My relationship with my dad is sort of a strange thing. He's a very angry and harsh man. It was very difficult to be a child around him. We knew we could not please him, we always knew when we disappointed him. We knew not to ask for comfort and to brace ourselves for verbal pummelings. We knew there would never be a word of encouragement given. We knew he had the capacity to do us great harm if we ever pushed too far, not in the healthy respect for an authority figure way but in the cross way over lines of decency way. We could feel it when he'd rough-house with us and we began to get the upper hand. We knew when it had crossed over from fun and games to a serious need for him to make sure we knew who was dominant and to fear him. I didn't realize until I was a parent myself that he must have had some sort of recognition of his ability to inflict pain and that he had actually restrained himself in some ways. It helped me see that there was some shred of affection toward us even if it was only expressed in withholding evil as opposed to blessing us with good. There are some good memories of times with him and for those I am thankful. I have to consciously focus on them.
As an adult I have stood up a handful of times and laid down my boundaries and expectations for how I will or will not tolerate him treating me, my husband and his family, and our children. I've known he could choose to walk away from us when I've done this. Instead he has chosen to respect this. He has also mellowed somewhat with age, which has helped.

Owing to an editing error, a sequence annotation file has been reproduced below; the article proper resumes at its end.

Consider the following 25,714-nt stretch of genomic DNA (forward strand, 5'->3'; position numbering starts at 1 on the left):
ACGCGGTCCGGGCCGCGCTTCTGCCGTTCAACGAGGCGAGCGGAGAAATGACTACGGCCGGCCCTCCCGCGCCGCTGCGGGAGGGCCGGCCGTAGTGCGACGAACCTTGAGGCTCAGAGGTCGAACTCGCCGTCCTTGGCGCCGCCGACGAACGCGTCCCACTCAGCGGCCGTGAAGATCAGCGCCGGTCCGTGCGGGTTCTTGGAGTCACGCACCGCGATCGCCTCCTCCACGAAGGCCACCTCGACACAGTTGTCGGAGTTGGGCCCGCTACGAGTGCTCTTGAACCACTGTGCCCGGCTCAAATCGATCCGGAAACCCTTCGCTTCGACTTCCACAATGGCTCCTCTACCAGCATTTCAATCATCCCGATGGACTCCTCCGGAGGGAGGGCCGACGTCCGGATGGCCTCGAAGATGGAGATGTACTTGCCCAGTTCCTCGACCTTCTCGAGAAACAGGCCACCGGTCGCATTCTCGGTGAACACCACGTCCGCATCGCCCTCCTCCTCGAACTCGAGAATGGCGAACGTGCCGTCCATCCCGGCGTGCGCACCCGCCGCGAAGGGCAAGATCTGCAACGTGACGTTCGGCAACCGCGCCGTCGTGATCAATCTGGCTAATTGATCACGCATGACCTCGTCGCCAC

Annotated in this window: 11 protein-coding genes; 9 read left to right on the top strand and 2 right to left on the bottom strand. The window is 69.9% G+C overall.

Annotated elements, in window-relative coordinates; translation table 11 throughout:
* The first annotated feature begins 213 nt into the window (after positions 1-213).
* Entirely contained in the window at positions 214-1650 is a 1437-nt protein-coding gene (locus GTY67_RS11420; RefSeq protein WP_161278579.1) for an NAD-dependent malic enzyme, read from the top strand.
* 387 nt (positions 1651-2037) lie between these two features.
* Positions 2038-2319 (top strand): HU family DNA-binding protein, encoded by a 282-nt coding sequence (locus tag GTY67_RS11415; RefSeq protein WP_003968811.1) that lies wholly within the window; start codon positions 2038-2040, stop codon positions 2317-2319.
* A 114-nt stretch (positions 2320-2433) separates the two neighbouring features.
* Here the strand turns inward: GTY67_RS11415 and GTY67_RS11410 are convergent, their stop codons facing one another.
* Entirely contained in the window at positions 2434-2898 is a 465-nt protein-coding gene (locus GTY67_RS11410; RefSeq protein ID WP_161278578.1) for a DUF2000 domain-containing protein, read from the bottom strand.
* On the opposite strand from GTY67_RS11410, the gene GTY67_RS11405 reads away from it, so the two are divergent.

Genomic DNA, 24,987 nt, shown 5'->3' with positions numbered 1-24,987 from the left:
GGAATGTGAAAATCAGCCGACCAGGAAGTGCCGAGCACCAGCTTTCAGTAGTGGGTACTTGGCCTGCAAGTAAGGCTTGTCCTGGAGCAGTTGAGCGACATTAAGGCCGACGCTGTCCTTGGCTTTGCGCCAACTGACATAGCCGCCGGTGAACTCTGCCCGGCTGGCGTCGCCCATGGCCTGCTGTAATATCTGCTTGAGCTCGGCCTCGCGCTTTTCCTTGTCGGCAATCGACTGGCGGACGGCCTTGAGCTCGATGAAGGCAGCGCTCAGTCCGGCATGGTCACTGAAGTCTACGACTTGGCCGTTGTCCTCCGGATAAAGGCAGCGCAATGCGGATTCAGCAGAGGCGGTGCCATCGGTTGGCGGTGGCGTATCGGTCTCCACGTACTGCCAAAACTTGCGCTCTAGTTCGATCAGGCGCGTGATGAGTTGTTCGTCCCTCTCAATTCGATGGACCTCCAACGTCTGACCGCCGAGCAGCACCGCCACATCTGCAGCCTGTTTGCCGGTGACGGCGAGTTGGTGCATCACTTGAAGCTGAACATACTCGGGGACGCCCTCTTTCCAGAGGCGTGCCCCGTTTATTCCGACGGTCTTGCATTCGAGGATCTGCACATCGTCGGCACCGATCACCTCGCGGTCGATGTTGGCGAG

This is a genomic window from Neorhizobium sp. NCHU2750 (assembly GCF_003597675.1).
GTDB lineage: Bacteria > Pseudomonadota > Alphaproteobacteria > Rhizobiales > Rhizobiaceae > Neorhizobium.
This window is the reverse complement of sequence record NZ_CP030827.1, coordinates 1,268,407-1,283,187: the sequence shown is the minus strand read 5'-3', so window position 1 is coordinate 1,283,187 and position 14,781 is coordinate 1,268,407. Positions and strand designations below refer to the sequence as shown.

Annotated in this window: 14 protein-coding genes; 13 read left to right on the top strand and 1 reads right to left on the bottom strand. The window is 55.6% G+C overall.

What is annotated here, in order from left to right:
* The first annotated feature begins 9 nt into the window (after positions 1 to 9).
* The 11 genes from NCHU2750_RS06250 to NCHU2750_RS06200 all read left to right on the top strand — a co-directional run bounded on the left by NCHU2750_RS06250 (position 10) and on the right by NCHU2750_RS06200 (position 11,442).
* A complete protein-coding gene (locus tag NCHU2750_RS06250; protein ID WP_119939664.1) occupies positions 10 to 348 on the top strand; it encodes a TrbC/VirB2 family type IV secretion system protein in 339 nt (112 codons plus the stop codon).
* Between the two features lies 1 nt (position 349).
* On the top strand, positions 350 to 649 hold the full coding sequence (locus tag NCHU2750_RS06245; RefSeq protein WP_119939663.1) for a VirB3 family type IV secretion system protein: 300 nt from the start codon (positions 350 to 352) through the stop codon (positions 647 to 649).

I cannot go into detail out of respect for my husband, but suffice it to say he and his family suffered terribly due to his father...in ways you'd expect to see on a soap opera. You probably would not believe me if I told you.
Ok, so I am supposed to be counting the good stuff right? So why am I telling you all of this?
I'm telling you because I am compelled to count the good dads I know and see. I count Mr. Lime because he does love our children and they know he does. He is involved in their lives and goes out of his way for them in many ways. He builds tree houses and steadies wobbly bicycles and plays catch. When he roughhouses he lets the kids win and ends it by rolling on the floor laughing together rather than terrifying them. He may not be perfect but he does immeasurably better than either of our fathers did by us.
I count the male friends I have who hug their children in public, who tell me proudly of the things their kids accomplish, who teach their kids important practical skills and how to relate maturely to the world, who soothe broken hearts and build up rather than tear down, who value the unique individuals each of their kids are.
I count all of you men bloggers who share with such pride, love, tenderness, and humor about your kids that I can feel it leaping out from the screen. And I count those of you who may not be fathers in the technical sense but who I know have nurtured children and helped them grow into healthy adults, those of you who have filled in the gaps for those of us who needed it.
I will count the good memories I do have with my own dad and the good times we can have now.
I am counting all the GOOD dads and men who have meant something good to a child because every act of good fathering I see or hear about is a little piece of healing. Thank you so much and may you each have a Happy Father's Day.